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Friday, February 13, 2009

I'm leaving (Texas) today . . . New York, New York

A year and a day after the suit was removed to federal court, Judge Ellison of the United States District Court for the Southern District of Texas has dismissed the main chunk of Roger Clemens' defamation action against former trainer Brian McNamee. The suit contained three claims, arising from statements made: 1) to the Mitchell Commission; 2) to SI reporter Jon Heyman; and 3) to Andy Pettitte. The first two claims were based on statements made in New York about conduct occurring in New York and Toronto (and not Texas). Any action on these claims must be brought in New York.

The order is here: Download Clemens_v._McNamee. A few thoughts after a quick read:

1) The personal jurisdiction analysis as to the Mitchell Commission and Sports Illustrated claims takes a very narrow approach to Calder v. Jones, which is not necessarily a bad thing. The court took the requirement that the defendant's contacts be directed towards the forum to be about more than the plaintiff's home state and whether the story was published in the state; much depended on the locus of the comments and the events described in the comments, which meant New York (and certainly not Texas). I do wonder about the decision as to the statements made to SI. He was speaking to a national magazine with a substantial circulation in Texas, so McNamee surely knew that his statements about a Texan would be heard and would sting in Texas. It is hard to think that his statements were not "directed to" Texas.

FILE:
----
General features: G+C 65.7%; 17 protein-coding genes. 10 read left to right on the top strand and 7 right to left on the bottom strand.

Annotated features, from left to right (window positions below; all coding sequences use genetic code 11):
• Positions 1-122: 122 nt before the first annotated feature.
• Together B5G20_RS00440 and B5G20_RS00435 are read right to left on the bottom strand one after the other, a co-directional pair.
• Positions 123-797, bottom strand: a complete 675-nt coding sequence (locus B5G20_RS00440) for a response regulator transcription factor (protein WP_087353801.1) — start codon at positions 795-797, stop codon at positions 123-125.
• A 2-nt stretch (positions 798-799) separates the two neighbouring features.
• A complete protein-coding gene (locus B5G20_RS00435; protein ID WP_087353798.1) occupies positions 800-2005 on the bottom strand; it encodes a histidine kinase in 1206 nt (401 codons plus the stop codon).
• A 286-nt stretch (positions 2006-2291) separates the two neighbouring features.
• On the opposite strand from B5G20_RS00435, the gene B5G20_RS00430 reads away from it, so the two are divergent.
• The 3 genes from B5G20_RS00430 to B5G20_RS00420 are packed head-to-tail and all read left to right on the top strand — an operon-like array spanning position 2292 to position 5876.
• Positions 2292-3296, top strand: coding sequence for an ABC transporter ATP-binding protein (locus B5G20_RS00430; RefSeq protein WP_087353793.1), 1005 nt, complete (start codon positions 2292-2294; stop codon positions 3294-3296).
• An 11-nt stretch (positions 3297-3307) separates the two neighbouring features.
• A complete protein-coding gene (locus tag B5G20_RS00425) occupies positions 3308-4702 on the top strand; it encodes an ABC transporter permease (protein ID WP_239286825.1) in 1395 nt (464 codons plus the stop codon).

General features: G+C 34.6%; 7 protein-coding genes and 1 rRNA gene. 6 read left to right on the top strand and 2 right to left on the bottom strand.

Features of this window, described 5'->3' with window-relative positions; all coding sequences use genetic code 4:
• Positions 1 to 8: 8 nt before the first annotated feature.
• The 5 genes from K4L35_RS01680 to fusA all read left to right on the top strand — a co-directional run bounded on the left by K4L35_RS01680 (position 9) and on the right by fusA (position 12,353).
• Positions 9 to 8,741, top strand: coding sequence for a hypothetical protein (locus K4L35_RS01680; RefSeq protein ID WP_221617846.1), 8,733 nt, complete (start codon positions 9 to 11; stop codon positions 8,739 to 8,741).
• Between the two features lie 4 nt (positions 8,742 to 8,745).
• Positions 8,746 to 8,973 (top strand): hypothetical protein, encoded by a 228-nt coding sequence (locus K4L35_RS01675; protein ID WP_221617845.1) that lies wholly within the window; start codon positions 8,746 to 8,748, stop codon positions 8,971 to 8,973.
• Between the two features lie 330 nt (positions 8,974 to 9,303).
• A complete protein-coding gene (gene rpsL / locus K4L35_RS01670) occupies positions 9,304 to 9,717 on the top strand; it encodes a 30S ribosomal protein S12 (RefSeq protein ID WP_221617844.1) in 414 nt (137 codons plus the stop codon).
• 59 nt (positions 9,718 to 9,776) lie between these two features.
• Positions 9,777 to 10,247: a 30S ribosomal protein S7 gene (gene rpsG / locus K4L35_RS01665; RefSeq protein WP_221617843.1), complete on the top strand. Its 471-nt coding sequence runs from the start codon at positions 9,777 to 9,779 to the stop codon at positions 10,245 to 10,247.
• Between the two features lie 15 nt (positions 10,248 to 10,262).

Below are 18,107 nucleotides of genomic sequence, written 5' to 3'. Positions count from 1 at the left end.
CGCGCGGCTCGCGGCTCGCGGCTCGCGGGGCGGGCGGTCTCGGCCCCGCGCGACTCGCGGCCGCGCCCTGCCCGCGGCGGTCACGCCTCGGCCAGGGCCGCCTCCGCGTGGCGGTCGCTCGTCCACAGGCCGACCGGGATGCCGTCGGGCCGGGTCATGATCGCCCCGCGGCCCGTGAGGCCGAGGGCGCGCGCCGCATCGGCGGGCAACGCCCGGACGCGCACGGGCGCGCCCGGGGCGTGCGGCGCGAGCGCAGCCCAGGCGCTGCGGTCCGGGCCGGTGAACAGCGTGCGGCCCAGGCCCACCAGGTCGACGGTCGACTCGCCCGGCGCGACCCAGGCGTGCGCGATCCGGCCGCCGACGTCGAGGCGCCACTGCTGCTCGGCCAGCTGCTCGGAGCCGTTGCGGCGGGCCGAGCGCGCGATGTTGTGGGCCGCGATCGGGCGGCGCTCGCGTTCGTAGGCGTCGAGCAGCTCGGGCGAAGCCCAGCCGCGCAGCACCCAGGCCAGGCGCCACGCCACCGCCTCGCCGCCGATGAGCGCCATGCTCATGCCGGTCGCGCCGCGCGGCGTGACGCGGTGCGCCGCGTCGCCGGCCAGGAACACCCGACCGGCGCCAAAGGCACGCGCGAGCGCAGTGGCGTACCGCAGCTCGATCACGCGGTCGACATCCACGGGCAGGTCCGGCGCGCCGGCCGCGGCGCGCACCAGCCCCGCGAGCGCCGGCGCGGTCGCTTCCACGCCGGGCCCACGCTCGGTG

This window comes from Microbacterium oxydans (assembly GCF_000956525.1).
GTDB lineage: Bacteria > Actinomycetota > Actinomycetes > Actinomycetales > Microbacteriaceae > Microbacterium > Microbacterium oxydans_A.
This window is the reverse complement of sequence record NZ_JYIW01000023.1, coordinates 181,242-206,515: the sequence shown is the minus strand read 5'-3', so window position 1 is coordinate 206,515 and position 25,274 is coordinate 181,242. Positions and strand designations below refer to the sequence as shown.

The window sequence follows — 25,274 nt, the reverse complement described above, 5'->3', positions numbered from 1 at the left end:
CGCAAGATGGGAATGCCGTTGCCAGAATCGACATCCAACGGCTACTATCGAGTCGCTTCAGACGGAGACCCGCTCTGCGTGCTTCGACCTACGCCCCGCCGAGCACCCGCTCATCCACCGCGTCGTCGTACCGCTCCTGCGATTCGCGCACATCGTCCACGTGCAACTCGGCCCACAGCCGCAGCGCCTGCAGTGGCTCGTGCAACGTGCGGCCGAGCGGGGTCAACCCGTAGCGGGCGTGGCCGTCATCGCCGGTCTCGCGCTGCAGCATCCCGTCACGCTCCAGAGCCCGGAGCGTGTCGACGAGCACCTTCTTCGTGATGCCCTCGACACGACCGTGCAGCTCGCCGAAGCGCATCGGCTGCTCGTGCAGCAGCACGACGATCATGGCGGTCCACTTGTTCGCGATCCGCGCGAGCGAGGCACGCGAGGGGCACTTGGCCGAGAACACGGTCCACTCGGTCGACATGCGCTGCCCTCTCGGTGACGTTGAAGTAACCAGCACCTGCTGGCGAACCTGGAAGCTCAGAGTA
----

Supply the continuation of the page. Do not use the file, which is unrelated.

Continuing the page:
2) I wonder if Clemens is going to stick with his claim based on the statements to Pettitte. It is properly in Texas and it survived summary judgment on a statute of limitations defense, but the court held that the claim as stated is not libel per se, thus Clemens had to plead actual damages, which he was granted leave to do. But given that he is going to bring the big claims (the statements to Mitchell and SI) in New York, he probably will bring the whole thing there.

3) A couple of things for my civ pro teaching purposes: Including a nice explanation of converting motions to dismiss into motions for summary judgment and a largely unexplained demand for more (and more specific) facts in the complaint, namely facts showing actual damages on the defamation per quod allegations.

Finally, I have gotten several e-mails and comments from Columbia 1Ls who had Jack Greenberg for civ pro in the fall and dealt with this case on the final exam, with an Erie issue thrown in. Any Greenberg students out there who can tell me what the Erie issue was?

Posted by Howard Wasserman on February 13, 2009 at 12:19 AM in Civil Procedure, Current Affairs, First Amendment, Howard Wasserman | Permalink


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